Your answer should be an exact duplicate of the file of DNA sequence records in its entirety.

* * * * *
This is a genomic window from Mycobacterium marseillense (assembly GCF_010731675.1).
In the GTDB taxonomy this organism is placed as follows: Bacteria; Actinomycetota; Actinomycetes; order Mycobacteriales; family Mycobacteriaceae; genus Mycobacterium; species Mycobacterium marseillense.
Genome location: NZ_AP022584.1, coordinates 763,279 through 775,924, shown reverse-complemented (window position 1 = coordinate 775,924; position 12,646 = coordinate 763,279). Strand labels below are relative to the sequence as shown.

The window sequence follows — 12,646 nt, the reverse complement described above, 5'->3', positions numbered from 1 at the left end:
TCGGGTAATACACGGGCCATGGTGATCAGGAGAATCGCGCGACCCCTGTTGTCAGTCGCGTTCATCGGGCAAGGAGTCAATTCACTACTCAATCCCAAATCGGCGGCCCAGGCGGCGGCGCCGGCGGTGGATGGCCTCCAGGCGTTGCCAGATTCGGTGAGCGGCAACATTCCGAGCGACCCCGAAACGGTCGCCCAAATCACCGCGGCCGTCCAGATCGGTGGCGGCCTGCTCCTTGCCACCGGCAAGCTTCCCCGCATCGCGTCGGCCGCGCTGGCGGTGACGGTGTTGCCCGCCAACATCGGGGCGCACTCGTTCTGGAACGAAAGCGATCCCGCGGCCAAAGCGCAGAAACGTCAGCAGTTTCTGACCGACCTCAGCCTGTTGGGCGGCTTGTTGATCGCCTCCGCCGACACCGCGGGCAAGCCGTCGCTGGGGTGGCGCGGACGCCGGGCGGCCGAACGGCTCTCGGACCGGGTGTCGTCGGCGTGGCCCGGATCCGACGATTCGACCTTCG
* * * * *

This is a genomic window from Mycobacterium marseillense (assembly GCF_010731675.1).
In the GTDB taxonomy this organism is placed as follows: Bacteria; Actinomycetota; Actinomycetes; order Mycobacteriales; family Mycobacteriaceae; genus Mycobacterium; species Mycobacterium marseillense.
Genome location: NZ_AP022584.1, coordinates 763,279 through 775,924, shown reverse-complemented (window position 1 = coordinate 775,924; position 12,646 = coordinate 763,279). Strand labels below are relative to the sequence as shown.

The window sequence follows — 12,646 nt, the reverse complement described above, 5'->3', positions numbered from 1 at the left end:
TCGGGTAATACACGGGCCATGGTGATCAGGAGAATCGCGCGACCCCTGTTGTCAGTCGCGTTCATCGGGCAAGGAGTCAATTCACTACTCAATCCCAAATCGGCGGCCCAGGCGGCGGCGCCGGCGGTGGATGGCCTCCAGGCGTTGCCAGATTCGGTGAGCGGCAACATTCCGAGCGACCCCGAAACGGTCGCCCAAATCACCGCGGCCGTCCAGATCGGTGGCGGCCTGCTCCTTGCCACCGGCAAGCTTCCCCGCATCGCGTCGGCCGCGCTGGCGGTGACGGTGTTGCCCGCCAACATCGGGGCGCACTCGTTCTGGAACGAAAGCGATCCCGCGGCCAAAGCGCAGAAACGTCAGCAGTTTCTGACCGACCTCAGCCTGTTGGGCGGCTTGTTGATCGCCTCCGCCGACACCGCGGGCAAGCCGTCGCTGGGGTGGCGCGGACGCCGGGCGGCCGAACGGCTCTCGGACCGGGTGTCGTCGGCGTGGCCCGGATCCGACGATTCGACCTTCG